Due to the marked differences in salinity, which is significantly lower south of the Danish straits, there is also a pronounced difference in habitats and species across the waters, most notably along the north-south axis, which is the direction of water flows and the overall salinity gradient. Biodiversity is generally the highest in areas with the biggest salt content, whereas wrecks are much better preserved in areas where salinity is low. Once past the Danish straits and into the Baltic, the salinity drops and steadily decreases, eventually transitioning into brackish water with low biodiversity.

The Danish archipelago is a convoluted mosaic of islands, fjords, bays, inlets, estuaries and straits connecting the main bodies of water. Despite being only 368km (229mi) from the northernmost point to the southernmost, the country’s coastline is officially 8,754km long. There are 443 named islands and 1,419 islands bigger than 100m2. In other words, one can nearly always find an alternate dive location nearby if the first one blows out.

Denmark does not offer much of an integrated hospitality-and-dive industry in which accommodation, meals and diving are offered as a combined package by an operator, but many of the larger dive centres will coordinate or have deals with nearby hotels, holiday homes or summerhouse rental bureaus. And fine dining, including 25 Michelin-star restaurants, can be found not far away in cities and towns across the country.

Fine dining

Diving takes place all year, but activities are markedly lower during winter for obvious reasons; it is much colder, and the days are short and often murky. That said, winter and spring diving often rewards those who choose to venture out while the water is cool and therefore has very little or no algae, resulting in excellent visibility. Summers tend to be quite lovely, with pleasant temperatures above and under water, as well as long days and evenings with white nights around midsummer. During summer, there is no other place I would rather be.

Bottom topography, salinity and currents

The key to appreciating the nature and distinct qualities of Danish dive sites and diving is understanding how the bottom profile forms a saddle point going across the Danish Straits in an east-west direction. This ridge or shallow plateau divides the seas into waters of significantly different salinity, and as a result, also into different types of biotopes.

The three straits are named Øresund, Store Bælt and Lille Bælt (The Sound, Great Belt and Little Belt, respectively). The former two are busy shipping lanes connecting the Baltic Sea to the North Sea and Atlantic Ocean.


South of the straits

South of the straits, we find the Baltic Sea, which is brackish. It was a freshwater lake, called the Ancylus Lake, only 8,000 years ago, and there is a continuous inflow of freshwater from groundwater, rivers and streams in its catchment area in Northeast Europe. The Baltic discharges through the Danish straits adjoining the North Sea; however, the flow is stratified and complex.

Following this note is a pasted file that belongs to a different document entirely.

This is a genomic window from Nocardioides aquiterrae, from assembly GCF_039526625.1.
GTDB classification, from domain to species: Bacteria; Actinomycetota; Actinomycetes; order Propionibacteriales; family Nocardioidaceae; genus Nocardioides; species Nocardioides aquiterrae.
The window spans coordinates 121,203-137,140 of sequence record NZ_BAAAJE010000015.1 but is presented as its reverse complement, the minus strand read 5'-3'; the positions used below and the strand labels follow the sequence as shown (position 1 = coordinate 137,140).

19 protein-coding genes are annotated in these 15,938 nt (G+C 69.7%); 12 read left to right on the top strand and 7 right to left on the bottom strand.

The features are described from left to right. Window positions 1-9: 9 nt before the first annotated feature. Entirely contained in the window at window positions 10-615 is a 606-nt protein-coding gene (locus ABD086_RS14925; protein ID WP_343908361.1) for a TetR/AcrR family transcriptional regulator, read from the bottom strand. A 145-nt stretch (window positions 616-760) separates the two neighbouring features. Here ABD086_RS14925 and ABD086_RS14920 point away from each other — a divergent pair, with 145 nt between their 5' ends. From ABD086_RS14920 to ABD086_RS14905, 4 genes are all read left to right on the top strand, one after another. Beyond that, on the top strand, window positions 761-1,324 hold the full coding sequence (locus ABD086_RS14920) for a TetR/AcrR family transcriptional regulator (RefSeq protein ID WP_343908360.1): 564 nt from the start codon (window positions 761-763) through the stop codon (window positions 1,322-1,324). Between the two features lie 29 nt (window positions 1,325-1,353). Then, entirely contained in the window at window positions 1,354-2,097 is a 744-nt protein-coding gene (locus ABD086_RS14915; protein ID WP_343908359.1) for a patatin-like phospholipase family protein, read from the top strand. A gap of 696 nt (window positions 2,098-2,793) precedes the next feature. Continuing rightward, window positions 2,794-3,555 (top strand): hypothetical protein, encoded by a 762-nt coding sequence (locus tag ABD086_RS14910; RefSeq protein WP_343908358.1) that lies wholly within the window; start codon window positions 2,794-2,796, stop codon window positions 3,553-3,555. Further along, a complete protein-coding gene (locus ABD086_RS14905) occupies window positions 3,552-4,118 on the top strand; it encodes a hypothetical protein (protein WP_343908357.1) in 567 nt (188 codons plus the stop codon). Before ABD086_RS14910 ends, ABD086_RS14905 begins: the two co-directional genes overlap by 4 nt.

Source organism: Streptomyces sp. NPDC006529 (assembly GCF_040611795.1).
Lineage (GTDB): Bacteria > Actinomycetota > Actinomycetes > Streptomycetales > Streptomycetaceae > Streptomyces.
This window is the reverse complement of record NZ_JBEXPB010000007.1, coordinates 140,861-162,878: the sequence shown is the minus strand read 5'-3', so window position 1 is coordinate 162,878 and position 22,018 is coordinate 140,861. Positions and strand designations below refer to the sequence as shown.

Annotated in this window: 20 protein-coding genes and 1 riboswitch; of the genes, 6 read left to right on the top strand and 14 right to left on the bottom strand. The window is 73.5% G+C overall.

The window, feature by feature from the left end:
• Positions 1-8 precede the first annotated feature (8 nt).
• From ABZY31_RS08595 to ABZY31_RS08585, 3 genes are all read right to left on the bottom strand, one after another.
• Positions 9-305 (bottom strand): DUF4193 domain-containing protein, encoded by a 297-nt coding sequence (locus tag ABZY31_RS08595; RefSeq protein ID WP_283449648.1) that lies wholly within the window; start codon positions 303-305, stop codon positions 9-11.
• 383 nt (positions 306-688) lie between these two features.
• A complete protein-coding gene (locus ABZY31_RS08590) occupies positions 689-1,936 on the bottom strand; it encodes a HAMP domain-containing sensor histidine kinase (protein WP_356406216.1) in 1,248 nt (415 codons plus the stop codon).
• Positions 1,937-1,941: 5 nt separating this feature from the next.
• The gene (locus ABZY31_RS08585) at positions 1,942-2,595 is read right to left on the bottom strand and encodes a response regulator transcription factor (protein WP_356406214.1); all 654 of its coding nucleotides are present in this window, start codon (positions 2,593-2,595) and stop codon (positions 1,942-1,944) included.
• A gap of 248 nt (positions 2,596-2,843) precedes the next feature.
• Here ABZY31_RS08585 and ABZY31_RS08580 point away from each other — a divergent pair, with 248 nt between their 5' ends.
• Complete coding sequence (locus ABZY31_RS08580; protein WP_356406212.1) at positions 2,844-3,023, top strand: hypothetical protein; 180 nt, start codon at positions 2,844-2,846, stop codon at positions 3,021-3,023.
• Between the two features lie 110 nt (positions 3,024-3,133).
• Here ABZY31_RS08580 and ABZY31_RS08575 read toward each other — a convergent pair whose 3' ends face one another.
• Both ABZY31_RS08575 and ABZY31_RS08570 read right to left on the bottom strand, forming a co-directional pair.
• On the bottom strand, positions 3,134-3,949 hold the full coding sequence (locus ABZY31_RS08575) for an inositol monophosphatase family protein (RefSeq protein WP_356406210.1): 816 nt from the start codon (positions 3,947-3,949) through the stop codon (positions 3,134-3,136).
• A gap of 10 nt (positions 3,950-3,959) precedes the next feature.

Because fresh and brackish water is less dense than oceanic seawater, as the Baltic water flows out, northwards, it does so on top of the saltier oceanic water, which creeps along the bottom in the opposite direction, wedging underneath in a southbound direction.

The straits are not just horizontal constrictions, they are also shallow, except for some winding deep-water channels, which serve as shipping lanes. This is where land bridges, not too long ago, separated the freshwater lake from the ocean and made southern Sweden contiguous with Central Europe.

As a result, the bottom profile of the straits constitutes thresholds, akin to a tall doorstep on the seabed, which obstructs deeper layers from flowing over and into the Baltic—not entirely, but to quite a limited extent. The significance of this inflow of salty water is, among other things, that it brings oxygen to the deeper layers of the Baltic, which are otherwise quite depleted.

South of the straits, biodiversity drops significantly because far less species live, or can even survive, in brackish water than in fresh or saltwater.

On the other hand, because salinity is low, wrecks are much better preserved, which is also due in part because shipworm, which devours timber, cannot thrive here. So, old wooden wrecks, often many centuries old, remain well preserved on the bottom.

In recent years, often when transects are done prior to laying down cables or pipelines, several medieval shipwrecks have been discovered with their rigging still intact. The Vasa, now on display in its own museum in Stockholm, is arguably the most famous example of a perfectly preserved warship from the 17th century. Steel ships also suffer much less corrosion and remain intact for a much longer time thanks to the same low salinity as well as lack of oxygen in the Baltic Sea.